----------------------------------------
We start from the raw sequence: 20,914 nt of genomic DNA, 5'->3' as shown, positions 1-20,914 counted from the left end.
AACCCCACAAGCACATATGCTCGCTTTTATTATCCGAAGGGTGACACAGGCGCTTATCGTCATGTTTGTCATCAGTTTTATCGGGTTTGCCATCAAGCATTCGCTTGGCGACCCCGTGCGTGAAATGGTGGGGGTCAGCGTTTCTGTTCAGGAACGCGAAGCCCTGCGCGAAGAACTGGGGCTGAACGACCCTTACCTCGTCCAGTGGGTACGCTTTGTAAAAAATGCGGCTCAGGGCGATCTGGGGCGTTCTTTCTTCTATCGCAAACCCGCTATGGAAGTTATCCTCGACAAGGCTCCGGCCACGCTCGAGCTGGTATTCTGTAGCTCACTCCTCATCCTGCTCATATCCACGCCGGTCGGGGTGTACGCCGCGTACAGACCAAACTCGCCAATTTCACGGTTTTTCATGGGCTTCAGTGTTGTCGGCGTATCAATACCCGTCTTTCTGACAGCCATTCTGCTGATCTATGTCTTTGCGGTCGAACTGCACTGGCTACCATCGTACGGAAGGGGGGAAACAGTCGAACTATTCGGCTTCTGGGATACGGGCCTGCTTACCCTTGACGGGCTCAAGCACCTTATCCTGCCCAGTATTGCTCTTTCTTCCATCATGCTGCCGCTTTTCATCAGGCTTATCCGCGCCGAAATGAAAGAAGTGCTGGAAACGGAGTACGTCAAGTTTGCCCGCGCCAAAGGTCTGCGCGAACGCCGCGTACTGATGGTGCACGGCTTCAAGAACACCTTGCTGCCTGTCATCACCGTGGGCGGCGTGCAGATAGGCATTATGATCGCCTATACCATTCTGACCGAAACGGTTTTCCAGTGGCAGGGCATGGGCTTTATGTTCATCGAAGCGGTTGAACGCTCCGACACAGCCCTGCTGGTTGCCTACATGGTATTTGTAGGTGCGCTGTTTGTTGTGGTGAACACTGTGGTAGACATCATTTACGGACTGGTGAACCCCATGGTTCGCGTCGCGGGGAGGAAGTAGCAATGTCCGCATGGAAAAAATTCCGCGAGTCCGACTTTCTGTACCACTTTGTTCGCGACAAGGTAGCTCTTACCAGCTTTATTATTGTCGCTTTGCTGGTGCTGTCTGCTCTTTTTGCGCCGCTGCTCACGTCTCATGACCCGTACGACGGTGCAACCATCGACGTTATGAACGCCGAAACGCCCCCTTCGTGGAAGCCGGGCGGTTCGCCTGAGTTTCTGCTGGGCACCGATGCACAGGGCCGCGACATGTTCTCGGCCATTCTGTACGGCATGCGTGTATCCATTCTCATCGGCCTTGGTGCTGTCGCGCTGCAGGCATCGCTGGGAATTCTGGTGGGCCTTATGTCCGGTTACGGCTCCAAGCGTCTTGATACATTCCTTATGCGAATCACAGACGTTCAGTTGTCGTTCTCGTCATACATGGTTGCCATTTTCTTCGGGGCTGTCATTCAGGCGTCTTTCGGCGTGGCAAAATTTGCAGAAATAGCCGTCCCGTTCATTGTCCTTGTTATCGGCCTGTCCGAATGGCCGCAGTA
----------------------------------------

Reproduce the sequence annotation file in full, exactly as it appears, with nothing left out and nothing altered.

We start from the raw sequence: 20,914 nt of genomic DNA, 5'->3' as shown, positions 1-20,914 counted from the left end.
AACCCCACAAGCACATATGCTCGCTTTTATTATCCGAAGGGTGACACAGGCGCTTATCGTCATGTTTGTCATCAGTTTTATCGGGTTTGCCATCAAGCATTCGCTTGGCGACCCCGTGCGTGAAATGGTGGGGGTCAGCGTTTCTGTTCAGGAACGCGAAGCCCTGCGCGAAGAACTGGGGCTGAACGACCCTTACCTCGTCCAGTGGGTACGCTTTGTAAAAAATGCGGCTCAGGGCGATCTGGGGCGTTCTTTCTTCTATCGCAAACCCGCTATGGAAGTTATCCTCGACAAGGCTCCGGCCACGCTCGAGCTGGTATTCTGTAGCTCACTCCTCATCCTGCTCATATCCACGCCGGTCGGGGTGTACGCCGCGTACAGACCAAACTCGCCAATTTCACGGTTTTTCATGGGCTTCAGTGTTGTCGGCGTATCAATACCCGTCTTTCTGACAGCCATTCTGCTGATCTATGTCTTTGCGGTCGAACTGCACTGGCTACCATCGTACGGAAGGGGGGAAACAGTCGAACTATTCGGCTTCTGGGATACGGGCCTGCTTACCCTTGACGGGCTCAAGCACCTTATCCTGCCCAGTATTGCTCTTTCTTCCATCATGCTGCCGCTTTTCATCAGGCTTATCCGCGCCGAAATGAAAGAAGTGCTGGAAACGGAGTACGTCAAGTTTGCCCGCGCCAAAGGTCTGCGCGAACGCCGCGTACTGATGGTGCACGGCTTCAAGAACACCTTGCTGCCTGTCATCACCGTGGGCGGCGTGCAGATAGGCATTATGATCGCCTATACCATTCTGACCGAAACGGTTTTCCAGTGGCAGGGCATGGGCTTTATGTTCATCGAAGCGGTTGAACGCTCCGACACAGCCCTGCTGGTTGCCTACATGGTATTTGTAGGTGCGCTGTTTGTTGTGGTGAACACTGTGGTAGACATCATTTACGGACTGGTGAACCCCATGGTTCGCGTCGCGGGGAGGAAGTAGCAATGTCCGCATGGAAAAAATTCCGCGAGTCCGACTTTCTGTACCACTTTGTTCGCGACAAGGTAGCTCTTACCAGCTTTATTATTGTCGCTTTGCTGGTGCTGTCTGCTCTTTTTGCGCCGCTGCTCACGTCTCATGACCCGTACGACGGTGCAACCATCGACGTTATGAACGCCGAAACGCCCCCTTCGTGGAAGCCGGGCGGTTCGCCTGAGTTTCTGCTGGGCACCGATGCACAGGGCCGCGACATGTTCTCGGCCATTCTGTACGGCATGCGTGTATCCATTCTCATCGGCCTTGGTGCTGTCGCGCTGCAGGCATCGCTGGGAATTCTGGTGGGCCTTATGTCCGGTTACGGCTCCAAGCGTCTTGATACATTCCTTATGCGAATCACAGACGTTCAGTTGTCGTTCTCGTCATACATGGTTGCCATTTTCTTCGGGGCTGTCATTCAGGCGTCTTTCGGCGTGGCAAAATTTGCAGAAATAGCCGTCCCGTTCATTGTCCTTGTTATCGGCCTGTCCGAATGGCCGCAGTA